Giving Rewards and Gaining Insights: Cinema loyalty clubs benefit both the public and exhibitors

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Cinemas Features

Loyalty clubs aren’t new. 

By the time Thomas Edison invented the movie camera and the Lumière brothers designed the first successful movie projector, loyalty programs were already up and running in other industries. They offered stamps, coupons or points for discounted or free merchandise or services; their goal was to build purchase loyalty among their customers.

The concept took a while to be fully adopted by exhibition. Today, loyalty programs are widespread—and their uses range from simple to sophisticated. On one level, they provide free rewards; at another, they bring exhibitors a deeper understanding of guest behavior. Here, industry experts talk about the scope, purpose and analytics of loyalty clubs—and how they fit into the moviegoing experience.

Lyndon Golin (President, Regency Theatres): We started Regency Rewards with business card-sized punch cards; every time you saw a movie, we punched the card. When you saw five movies, you got a free one. The card initially had a six-month expiration—but our purpose was really to build frequency and the card seemed to be doing that. In 2005, we migrated to magnetic cards to integrate with our POS system.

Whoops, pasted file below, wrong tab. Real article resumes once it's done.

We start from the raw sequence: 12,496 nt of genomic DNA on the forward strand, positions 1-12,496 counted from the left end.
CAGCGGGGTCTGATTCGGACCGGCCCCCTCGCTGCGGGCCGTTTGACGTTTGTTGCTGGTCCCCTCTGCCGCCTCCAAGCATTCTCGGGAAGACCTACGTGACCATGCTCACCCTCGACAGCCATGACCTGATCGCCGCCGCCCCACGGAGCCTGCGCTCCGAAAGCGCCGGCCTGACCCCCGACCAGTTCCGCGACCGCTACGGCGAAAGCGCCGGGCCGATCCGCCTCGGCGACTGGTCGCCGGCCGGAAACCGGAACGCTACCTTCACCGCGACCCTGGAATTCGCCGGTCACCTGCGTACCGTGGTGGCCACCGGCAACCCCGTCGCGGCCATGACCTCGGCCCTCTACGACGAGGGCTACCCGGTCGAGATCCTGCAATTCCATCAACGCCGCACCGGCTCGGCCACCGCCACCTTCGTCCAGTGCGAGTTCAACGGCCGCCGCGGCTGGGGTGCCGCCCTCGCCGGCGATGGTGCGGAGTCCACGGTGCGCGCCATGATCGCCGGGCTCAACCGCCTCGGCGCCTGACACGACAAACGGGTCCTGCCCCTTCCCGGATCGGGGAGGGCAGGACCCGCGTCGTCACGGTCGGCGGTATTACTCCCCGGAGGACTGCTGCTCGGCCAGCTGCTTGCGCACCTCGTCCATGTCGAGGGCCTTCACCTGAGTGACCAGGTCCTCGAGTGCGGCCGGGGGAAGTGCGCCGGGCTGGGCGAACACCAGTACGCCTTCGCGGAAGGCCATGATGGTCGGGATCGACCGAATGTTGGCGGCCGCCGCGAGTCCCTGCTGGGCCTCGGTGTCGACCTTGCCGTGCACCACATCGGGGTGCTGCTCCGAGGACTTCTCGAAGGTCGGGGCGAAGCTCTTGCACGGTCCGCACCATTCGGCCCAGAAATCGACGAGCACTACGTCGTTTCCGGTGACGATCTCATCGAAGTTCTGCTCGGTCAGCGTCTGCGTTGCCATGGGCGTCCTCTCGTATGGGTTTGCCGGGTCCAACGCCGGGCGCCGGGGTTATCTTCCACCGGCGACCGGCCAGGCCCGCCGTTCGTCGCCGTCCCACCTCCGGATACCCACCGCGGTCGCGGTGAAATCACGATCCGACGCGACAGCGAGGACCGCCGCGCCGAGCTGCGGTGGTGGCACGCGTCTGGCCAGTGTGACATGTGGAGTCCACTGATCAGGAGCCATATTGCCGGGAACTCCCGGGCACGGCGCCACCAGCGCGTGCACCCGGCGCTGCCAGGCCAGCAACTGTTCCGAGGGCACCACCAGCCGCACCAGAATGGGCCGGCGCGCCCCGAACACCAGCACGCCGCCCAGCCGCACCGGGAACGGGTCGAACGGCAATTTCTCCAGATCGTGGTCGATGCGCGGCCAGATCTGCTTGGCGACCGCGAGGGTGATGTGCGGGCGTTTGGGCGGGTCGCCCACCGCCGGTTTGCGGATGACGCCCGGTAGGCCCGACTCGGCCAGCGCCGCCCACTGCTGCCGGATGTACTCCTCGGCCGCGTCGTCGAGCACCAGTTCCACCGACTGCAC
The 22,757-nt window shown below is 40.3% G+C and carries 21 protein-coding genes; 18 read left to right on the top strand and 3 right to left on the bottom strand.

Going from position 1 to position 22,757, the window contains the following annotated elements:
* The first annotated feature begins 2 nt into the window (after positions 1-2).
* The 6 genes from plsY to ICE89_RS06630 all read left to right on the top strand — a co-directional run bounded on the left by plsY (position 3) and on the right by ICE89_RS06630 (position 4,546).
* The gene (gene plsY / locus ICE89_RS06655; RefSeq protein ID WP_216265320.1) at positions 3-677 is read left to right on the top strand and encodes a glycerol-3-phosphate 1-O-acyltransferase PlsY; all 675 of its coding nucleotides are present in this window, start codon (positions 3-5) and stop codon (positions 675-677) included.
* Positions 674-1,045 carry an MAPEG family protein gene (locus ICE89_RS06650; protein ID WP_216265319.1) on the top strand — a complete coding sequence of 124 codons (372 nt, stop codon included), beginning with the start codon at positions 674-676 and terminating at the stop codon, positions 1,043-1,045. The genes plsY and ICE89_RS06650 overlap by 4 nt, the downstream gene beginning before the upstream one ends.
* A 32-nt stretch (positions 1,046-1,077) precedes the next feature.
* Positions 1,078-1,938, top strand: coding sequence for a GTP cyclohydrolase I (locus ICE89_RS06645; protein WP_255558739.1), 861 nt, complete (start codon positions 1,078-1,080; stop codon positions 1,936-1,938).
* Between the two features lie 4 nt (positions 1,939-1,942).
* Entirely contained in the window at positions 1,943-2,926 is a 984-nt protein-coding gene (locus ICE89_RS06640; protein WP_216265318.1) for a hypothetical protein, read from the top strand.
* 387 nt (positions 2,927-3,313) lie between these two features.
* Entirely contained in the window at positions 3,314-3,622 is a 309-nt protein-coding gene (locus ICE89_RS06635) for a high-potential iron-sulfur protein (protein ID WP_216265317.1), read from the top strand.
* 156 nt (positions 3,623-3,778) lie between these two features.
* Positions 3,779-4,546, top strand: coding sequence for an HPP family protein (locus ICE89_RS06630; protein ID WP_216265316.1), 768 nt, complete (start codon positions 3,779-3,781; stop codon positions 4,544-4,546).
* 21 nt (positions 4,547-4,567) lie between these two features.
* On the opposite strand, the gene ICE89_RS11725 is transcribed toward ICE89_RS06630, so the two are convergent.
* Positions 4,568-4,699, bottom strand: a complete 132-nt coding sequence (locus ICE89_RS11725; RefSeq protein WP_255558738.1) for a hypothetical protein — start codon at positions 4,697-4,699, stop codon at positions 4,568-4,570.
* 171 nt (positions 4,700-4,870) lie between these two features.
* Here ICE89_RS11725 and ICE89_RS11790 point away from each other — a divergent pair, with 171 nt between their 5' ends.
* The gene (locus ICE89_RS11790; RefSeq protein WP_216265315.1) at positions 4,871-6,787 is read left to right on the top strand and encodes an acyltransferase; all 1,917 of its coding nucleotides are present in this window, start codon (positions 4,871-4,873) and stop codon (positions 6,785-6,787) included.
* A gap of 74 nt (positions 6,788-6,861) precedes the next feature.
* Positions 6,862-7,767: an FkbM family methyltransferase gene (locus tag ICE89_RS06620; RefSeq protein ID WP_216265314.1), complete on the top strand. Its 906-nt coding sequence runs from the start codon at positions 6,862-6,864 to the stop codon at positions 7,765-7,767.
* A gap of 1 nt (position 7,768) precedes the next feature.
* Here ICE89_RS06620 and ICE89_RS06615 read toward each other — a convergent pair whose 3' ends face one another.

Kelly Hawkins (VP, Loyalty Marketing, Regal Cinemas): The Regal Crown Club started in 2001. Our primary goal is to enhance the guest experience; we want to make the experience something more than they expect. We like to call it “the credit that they deserve.” Today, we have roughly 12 million active members.

Sarah Van Lange (Director of Communications, Cineplex): SCENE is a 50-50 joint venture between Cineplex and Scotiabank. Our goal is to have a large group of happy customers who continue coming to our theatres and engaging with our program. Today, one in five Canadians is a SCENE cardholder—and 20 percent more Canadians between the ages of 15 and 19 belong to SCENE than have a driver’s license.

Leon Newnham (President, Vista Entertainment Solutions USA): Consumer demand—and the importance of the data those programs provide—have driven the growth of loyalty programs. As chains consolidate, data has become increasingly important to help management understand what’s going on at the grassroots level. Without a loyalty program, they just have transactions, they have no way to know who their customers are.